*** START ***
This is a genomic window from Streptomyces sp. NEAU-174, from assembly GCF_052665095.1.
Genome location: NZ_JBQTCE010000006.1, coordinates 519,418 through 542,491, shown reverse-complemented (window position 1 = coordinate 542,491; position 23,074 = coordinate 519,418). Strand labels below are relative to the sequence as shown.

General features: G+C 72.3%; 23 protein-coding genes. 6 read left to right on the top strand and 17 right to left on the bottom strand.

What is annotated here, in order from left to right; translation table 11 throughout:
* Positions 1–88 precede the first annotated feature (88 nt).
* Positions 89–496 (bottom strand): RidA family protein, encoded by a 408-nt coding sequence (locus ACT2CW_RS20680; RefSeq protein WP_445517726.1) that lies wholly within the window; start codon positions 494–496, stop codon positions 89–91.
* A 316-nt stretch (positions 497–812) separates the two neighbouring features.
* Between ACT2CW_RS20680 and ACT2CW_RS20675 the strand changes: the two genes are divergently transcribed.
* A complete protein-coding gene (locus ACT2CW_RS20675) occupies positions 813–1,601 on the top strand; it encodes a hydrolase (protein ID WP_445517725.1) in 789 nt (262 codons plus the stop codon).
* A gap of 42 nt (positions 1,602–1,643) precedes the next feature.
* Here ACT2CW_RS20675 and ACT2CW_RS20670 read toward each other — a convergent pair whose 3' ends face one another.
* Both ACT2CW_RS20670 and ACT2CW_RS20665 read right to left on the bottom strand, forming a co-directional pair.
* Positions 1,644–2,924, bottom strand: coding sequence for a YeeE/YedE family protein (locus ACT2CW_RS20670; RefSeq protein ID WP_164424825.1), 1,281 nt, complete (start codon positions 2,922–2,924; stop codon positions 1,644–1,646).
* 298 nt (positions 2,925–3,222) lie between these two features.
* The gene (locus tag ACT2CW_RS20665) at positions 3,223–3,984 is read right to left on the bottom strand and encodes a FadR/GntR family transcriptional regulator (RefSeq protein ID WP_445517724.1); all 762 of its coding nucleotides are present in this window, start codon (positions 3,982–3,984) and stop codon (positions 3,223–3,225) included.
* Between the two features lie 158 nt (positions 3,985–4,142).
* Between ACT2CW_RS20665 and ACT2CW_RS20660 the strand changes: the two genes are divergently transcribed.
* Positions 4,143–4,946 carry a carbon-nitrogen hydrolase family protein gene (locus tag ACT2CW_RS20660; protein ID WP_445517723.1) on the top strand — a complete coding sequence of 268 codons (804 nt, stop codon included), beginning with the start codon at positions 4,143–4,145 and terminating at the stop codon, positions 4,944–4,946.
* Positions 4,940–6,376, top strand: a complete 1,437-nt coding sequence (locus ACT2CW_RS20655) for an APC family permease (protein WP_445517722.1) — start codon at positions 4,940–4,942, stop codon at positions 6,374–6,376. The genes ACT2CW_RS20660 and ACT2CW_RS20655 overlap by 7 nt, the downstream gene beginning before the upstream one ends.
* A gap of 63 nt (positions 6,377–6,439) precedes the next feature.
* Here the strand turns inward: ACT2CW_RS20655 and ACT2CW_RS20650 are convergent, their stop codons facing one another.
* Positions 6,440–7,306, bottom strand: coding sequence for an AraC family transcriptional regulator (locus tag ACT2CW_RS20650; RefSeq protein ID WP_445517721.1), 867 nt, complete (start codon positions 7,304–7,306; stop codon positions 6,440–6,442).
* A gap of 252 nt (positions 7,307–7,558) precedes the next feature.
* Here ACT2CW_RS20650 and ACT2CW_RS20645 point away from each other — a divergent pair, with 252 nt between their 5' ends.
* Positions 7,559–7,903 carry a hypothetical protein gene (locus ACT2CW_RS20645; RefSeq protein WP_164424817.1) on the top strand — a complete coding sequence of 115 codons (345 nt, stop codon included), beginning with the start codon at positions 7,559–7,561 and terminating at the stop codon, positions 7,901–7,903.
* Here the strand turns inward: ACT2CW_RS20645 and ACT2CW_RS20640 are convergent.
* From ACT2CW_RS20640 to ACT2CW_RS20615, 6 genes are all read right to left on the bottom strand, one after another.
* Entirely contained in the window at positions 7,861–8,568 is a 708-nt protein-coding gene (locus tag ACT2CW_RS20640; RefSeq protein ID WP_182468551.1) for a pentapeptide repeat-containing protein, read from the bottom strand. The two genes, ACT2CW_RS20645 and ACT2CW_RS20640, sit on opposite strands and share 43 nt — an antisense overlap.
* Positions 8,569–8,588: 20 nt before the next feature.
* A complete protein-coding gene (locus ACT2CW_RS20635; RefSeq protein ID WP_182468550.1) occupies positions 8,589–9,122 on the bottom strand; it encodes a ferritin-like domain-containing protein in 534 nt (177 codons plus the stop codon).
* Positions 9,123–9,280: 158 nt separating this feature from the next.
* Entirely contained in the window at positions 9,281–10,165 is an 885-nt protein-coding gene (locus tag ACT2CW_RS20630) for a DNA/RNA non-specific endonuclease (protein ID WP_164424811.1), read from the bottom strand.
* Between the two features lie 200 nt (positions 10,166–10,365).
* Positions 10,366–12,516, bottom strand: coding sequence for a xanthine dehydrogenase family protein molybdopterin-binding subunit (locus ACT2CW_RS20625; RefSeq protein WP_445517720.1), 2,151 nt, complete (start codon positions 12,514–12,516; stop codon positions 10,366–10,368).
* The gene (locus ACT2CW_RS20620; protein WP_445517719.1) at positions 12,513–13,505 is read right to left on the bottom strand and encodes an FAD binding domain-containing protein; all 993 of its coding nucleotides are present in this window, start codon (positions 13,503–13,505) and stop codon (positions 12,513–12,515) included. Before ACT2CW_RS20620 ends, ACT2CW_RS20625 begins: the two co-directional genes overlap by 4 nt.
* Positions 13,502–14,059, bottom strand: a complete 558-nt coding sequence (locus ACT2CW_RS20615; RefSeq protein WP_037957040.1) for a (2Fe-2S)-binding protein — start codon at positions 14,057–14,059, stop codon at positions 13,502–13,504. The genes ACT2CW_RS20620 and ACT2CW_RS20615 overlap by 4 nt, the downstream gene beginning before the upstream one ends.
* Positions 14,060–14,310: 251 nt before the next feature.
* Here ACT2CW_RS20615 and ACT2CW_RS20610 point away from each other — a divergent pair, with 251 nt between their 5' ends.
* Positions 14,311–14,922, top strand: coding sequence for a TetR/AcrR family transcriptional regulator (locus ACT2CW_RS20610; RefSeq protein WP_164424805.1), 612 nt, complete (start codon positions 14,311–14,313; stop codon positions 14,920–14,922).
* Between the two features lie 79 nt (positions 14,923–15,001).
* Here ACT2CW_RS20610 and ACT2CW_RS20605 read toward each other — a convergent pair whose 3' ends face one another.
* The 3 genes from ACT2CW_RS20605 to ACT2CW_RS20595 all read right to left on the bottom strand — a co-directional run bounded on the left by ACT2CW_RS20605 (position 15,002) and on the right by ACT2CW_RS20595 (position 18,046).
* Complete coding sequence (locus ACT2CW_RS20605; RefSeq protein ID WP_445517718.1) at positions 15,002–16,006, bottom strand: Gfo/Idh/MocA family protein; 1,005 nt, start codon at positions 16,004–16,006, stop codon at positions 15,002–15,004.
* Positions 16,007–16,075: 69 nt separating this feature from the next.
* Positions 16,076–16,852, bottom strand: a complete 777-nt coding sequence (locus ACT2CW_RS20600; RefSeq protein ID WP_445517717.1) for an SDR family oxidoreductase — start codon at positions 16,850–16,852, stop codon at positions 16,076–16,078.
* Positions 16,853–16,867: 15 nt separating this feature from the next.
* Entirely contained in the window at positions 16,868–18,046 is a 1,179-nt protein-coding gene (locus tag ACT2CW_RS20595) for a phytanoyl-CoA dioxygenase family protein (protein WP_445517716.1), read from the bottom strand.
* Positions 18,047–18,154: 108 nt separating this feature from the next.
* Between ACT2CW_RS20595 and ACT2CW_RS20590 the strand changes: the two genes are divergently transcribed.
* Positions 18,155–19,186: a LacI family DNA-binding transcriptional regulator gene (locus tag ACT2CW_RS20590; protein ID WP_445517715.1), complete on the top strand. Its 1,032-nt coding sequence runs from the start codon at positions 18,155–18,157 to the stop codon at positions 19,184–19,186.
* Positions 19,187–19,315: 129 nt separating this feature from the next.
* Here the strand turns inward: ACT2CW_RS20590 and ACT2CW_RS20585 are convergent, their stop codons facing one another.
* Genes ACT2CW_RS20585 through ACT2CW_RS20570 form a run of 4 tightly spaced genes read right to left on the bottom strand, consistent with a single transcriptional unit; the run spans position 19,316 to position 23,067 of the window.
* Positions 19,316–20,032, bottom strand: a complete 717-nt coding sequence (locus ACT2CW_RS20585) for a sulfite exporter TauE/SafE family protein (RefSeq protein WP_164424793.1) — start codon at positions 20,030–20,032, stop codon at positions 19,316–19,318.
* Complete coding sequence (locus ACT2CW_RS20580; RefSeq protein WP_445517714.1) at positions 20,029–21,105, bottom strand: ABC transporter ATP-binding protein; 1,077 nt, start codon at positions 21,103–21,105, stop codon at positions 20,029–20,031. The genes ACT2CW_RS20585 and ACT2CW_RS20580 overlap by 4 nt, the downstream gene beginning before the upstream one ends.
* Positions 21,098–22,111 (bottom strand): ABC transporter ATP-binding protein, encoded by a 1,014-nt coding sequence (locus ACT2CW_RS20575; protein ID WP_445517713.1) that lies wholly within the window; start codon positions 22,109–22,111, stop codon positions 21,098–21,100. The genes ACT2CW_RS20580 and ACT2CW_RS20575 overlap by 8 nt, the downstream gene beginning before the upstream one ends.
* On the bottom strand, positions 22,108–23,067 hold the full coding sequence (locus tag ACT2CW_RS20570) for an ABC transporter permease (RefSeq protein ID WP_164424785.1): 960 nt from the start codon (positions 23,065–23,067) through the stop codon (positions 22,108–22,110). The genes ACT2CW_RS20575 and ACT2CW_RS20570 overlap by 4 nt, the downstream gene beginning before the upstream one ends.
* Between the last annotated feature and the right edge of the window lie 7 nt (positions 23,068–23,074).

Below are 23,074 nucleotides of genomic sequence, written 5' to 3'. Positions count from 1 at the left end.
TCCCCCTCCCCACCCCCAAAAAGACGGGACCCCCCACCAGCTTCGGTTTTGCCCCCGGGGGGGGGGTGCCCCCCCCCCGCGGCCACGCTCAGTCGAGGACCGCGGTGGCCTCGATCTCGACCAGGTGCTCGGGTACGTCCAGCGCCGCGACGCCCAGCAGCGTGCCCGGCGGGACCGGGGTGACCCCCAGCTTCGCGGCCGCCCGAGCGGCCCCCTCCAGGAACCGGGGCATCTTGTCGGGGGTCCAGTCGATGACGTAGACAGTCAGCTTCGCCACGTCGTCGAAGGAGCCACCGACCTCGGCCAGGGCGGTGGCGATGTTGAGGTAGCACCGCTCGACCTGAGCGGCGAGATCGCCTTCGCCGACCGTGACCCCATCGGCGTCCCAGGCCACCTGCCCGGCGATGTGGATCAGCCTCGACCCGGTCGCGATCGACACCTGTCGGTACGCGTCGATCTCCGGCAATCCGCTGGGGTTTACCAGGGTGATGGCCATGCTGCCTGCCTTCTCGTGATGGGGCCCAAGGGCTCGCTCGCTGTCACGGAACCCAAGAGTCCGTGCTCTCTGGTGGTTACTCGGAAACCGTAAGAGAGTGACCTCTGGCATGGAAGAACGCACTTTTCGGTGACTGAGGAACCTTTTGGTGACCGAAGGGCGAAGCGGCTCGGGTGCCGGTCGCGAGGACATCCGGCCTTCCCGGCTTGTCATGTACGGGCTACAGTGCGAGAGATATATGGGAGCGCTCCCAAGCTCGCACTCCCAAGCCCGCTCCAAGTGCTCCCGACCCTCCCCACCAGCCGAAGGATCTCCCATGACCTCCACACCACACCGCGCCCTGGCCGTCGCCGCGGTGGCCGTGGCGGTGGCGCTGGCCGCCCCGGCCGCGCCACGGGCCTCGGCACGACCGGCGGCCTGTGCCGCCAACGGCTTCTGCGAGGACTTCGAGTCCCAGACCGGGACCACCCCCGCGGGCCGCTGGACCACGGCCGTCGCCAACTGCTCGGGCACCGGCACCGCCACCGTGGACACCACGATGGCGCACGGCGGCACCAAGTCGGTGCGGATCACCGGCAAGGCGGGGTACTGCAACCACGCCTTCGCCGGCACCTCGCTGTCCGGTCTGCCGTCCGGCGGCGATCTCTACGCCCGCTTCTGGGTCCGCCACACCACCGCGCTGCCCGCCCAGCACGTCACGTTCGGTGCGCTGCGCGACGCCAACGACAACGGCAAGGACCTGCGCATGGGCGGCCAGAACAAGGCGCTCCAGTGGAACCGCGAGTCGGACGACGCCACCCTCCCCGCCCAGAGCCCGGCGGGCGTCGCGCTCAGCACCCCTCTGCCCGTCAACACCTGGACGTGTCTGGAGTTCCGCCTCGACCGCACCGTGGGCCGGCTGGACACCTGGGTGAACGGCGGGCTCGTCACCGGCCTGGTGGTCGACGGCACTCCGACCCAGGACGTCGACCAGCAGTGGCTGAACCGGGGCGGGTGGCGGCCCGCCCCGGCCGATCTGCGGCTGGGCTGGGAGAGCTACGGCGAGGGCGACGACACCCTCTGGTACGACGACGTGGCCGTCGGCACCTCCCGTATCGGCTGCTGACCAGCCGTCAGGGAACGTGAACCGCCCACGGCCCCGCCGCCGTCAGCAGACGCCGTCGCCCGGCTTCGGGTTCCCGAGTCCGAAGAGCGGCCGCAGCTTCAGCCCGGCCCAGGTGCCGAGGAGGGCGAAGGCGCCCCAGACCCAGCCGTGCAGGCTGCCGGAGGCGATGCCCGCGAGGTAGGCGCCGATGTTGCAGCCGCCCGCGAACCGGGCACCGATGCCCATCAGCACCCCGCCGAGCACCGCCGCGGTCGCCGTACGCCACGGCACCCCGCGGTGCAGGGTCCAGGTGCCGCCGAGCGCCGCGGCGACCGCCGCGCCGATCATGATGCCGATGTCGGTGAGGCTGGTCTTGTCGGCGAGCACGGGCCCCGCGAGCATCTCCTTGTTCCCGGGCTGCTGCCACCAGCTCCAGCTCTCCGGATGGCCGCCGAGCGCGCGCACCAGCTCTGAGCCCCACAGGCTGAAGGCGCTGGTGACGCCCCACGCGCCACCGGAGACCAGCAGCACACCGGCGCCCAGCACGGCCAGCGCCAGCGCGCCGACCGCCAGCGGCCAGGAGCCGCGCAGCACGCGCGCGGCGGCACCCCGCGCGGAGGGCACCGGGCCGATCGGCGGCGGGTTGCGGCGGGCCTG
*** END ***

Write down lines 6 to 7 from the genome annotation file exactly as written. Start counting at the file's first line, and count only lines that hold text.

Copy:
* Positions 89–496 (bottom strand): RidA family protein, encoded by a 408-nt coding sequence (locus ACT2CW_RS20680; RefSeq protein WP_445517726.1) that lies wholly within the window; start codon positions 494–496, stop codon positions 89–91.
* A 316-nt stretch (positions 497–812) separates the two neighbouring features.